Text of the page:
School is finally out for the summer later this week According to my reading challenge, the last four books I have read have been baseball related It has been a busy time to say the least and I am salivating at the premise of being able to read ahem quality non fiction One ongoing challenge of mine that has been sidetracked but not forgotten is reading Pulitzer winners With the school year about to end, I finally got to read another award winner as part of a buddy read in the nonfiction book club Polio An American Story by David E Oshinsky won the 2006 nonfiction award Telling the story of the eradication of polio through a historical lens, I was able to overcome my general squeamishness toward all things medical and participate in the buddy read The year 1954 gave the United States the first test trials of the polio vaccine In the media, the event was lauded as a great medical breakthrough My parents were in kindergarten at the time and among the hundreds of thousands of children given the vaccine as test subjects Prior to 1954, polio was considered a fatal disease with cases numbering in five digits during the worst epidemic years Scientists note that polio was at its worst in advanced countries that enjoyed the spoils of a modern society soap, heightened sanitation, and less germs Outbreaks occurred in urban centers, and the 1916 epidemic in New York City touched thousands of children Those with means fled to the countryside, but polio struck many of those who stayed Parents were alarmed each spring and summer and took strict measures, keeping their children inside, yet the disease took its toll each year with no cure in sight The most famous of polio victims was President Franklin Roosevelt, who was stricken on a family vacation in northern Maine when he was at the prime of life Paralyzed from the waist down at the worst of his diagnosis, FDR spent the rest of his political career hiding his paralysis from the American public When it was apparent that he would be nominated as governor of New York in 1928, FDR was determined to find a cure for his affliction and found one in the waters of Warm Springs, Georgia It was there that he spent 116 of the next 208 weeks away from his family as FDR used the retreat in an attempt to walk again His case was one of the fortunate ones, however, as children faced a life in an iron lung, leg braces, or being confined to a wheelchair as well as countless fatalities As the quality of life in the United States improves, the chasm between polio cases within her borders versus the rest of the world widened With FDR as the face of the disease, his law partner Basil O Connor was tabbed to run the National Polio Foundation with its headquarters in both New York and Warm Springs O Connor enlisted Hollywood celebrities who admired FDR to lend their names to the cause, and one came up with the name March of Dimes as its fundraising arm Each year on FDR s birthday hundreds of thousands of dimes arrived at the White House as the American public contributed in what little means they had to help communities ravaged by the disease The funds went to assist families who had children stricken by polio but also funded scientists who were in a race to develop a long sought after vaccine to eradicate the disease It is this race that lead to a lifetime rivalry between two key virologists as they sought to become the first to develop a cure for this deadly disease Today children receive two polio shots as infants and polio is wiped out in all but a few pockets of Africa and Southeast Asia This was not always the case During the 1940s Jonas Salk and Albert Sabin raced to see who would develop a polio vaccine first Oshinsky interspersed the science behind the polio vaccine with the history of the time period making Polio An American Story a compelling read Salk was the poster boy of the National Foundation and was willing to lose his anonymity to connect with the American people He favored a killed virus vaccine as he noted that the presence of live virus could lead to polio epidemics While the favorite of the media, Salk irked the scientific community who believed that the best scientists should stay anonymous in their labs As a result, Salk was never inducted into the National Academy of Sciences despite his achievement Biologists viewed Salk as a less than stellar member of the field The leader of this view was Albert Sabin, an at times pompous self centered scientist who rivaled Salk for fame and glory Sabin favored a live virus vaccine and denounced Salk at every opportunity he could Their rivalry would last for the rest of the their lives, yet, in the early 1950s, the race to find the first vaccine that worked was on and the rivalry was intense In many historical books and memoirs I have read of the 1940s and early 1950s, the fear of polio was real Children were not allowed out of their homes in the summer and if they went to swimming pools they had to dry off and change out of their swimming suits immediately One generation later having had the vaccine as a baby, the fear of swimming pools was something I never had to experience Yet, to my parents and their contemporaries not being able to swim for the first six summers of their life was a reality Perhaps if FDR was not stricken by polio, then the race to find a vaccine would not have been as immediate Scientists at the time were focused on finding an influenza vaccine and cared about quality than swiftness Today there is a FDR memorial in Washington, D.C that depicts him both standing and in a wheelchair It was through his National Foundation that funding for research took off Polio An American Story was a compelling read that gave readers a sense of the prevailing views of the time period and the race to develop a vaccine Today both the Salk and Sabin versions of the vaccine are used in parts of the world as there is indeed merit in both live and killed virus vaccines Oshinsky did impeccable research and as one inclined to read history books, I felt he discussed the scientific sections without getting too advanced for my tastes Oshinsky is a history professor at the University of Texas and has written other books about the 1950s, his preferred time period of research Polio is a breakthrough in that it combines history and science and focuses on a disease as a main character, yet another Pulitzer winner I can cross off my list 4 stars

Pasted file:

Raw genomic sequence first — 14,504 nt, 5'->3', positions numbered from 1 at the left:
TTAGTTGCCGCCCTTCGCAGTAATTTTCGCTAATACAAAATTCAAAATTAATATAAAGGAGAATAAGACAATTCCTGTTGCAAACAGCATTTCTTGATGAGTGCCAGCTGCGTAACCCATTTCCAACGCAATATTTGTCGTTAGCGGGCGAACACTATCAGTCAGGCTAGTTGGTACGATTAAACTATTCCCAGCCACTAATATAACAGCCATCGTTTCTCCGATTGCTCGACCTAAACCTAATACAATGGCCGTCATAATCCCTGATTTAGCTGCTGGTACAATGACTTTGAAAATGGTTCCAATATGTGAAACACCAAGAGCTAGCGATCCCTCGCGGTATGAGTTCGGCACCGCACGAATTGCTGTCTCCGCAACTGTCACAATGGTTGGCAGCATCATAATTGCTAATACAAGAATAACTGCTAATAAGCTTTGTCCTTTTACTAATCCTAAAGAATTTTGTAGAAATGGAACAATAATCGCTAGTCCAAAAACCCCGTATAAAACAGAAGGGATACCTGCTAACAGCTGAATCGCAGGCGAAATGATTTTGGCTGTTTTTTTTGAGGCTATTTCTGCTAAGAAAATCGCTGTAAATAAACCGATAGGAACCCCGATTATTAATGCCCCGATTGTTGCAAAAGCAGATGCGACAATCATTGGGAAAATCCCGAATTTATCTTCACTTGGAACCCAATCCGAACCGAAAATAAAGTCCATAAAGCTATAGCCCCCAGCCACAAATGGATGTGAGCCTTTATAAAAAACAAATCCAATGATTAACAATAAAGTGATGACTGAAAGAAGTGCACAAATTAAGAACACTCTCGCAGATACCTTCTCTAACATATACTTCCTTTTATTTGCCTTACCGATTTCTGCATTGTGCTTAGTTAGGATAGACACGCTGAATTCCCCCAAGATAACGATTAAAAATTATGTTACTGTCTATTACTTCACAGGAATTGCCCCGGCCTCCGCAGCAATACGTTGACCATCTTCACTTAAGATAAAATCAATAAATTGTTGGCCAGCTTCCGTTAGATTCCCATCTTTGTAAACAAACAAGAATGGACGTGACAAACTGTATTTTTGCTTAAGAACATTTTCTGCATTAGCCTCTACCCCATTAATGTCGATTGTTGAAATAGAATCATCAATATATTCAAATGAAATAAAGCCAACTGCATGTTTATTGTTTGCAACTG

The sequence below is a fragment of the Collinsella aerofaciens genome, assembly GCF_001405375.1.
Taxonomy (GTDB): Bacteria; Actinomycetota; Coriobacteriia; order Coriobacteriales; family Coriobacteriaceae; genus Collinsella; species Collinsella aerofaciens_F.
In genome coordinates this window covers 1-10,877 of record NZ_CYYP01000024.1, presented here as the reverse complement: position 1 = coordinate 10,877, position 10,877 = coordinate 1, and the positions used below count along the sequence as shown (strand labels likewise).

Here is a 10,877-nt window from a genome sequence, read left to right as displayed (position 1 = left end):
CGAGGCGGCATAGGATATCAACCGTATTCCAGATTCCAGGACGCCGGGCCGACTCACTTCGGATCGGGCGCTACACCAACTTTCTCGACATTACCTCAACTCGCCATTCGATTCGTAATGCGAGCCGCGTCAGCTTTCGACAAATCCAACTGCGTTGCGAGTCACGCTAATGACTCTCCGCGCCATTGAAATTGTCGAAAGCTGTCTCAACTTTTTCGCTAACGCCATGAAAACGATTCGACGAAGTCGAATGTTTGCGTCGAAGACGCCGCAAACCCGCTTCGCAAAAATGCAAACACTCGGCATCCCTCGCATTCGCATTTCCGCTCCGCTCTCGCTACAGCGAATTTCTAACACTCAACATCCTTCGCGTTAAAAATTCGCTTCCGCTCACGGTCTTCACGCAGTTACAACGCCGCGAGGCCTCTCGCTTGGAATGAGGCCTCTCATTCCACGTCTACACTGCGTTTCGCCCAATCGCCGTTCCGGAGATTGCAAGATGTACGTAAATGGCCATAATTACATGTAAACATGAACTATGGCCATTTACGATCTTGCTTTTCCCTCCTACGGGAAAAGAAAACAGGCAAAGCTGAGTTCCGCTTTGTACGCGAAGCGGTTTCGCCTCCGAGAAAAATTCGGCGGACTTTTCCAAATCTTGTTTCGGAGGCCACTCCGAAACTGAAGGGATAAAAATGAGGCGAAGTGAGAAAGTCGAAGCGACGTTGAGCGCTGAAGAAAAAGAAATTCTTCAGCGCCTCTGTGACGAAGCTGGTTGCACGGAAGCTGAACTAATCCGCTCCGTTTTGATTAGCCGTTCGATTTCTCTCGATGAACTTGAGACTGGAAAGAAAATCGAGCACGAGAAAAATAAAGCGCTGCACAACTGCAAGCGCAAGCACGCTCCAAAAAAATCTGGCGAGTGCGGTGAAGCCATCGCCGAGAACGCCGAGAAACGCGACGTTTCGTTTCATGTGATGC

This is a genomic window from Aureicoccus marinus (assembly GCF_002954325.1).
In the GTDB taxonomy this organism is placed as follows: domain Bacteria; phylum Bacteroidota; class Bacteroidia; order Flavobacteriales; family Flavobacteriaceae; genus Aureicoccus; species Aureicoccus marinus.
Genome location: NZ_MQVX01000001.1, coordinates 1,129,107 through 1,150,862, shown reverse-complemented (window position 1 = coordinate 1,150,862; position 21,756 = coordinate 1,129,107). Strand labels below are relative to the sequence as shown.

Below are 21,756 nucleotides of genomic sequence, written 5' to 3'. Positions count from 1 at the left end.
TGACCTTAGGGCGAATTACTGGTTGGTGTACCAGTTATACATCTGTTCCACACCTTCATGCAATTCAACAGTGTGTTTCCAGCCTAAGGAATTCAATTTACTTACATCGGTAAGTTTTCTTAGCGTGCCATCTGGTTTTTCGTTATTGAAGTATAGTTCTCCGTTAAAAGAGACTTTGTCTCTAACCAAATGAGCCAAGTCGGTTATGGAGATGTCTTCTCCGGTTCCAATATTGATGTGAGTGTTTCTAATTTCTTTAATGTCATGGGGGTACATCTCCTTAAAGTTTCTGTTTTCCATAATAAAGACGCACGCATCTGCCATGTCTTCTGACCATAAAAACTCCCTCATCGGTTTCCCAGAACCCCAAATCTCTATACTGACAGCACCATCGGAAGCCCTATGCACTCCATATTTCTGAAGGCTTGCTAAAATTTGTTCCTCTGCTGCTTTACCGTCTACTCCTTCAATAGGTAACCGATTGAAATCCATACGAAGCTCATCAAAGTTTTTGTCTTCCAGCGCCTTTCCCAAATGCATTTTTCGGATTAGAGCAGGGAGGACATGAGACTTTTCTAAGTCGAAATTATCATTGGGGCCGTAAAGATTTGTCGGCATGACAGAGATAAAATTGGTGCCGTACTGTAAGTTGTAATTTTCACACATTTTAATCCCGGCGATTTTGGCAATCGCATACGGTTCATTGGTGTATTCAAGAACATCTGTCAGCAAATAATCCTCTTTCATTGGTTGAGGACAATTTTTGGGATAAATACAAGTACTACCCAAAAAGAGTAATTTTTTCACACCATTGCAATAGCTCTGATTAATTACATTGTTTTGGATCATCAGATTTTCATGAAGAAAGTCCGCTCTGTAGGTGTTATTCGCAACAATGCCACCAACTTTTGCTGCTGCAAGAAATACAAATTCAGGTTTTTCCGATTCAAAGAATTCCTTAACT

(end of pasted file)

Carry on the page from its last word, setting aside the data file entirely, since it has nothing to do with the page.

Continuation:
2. says: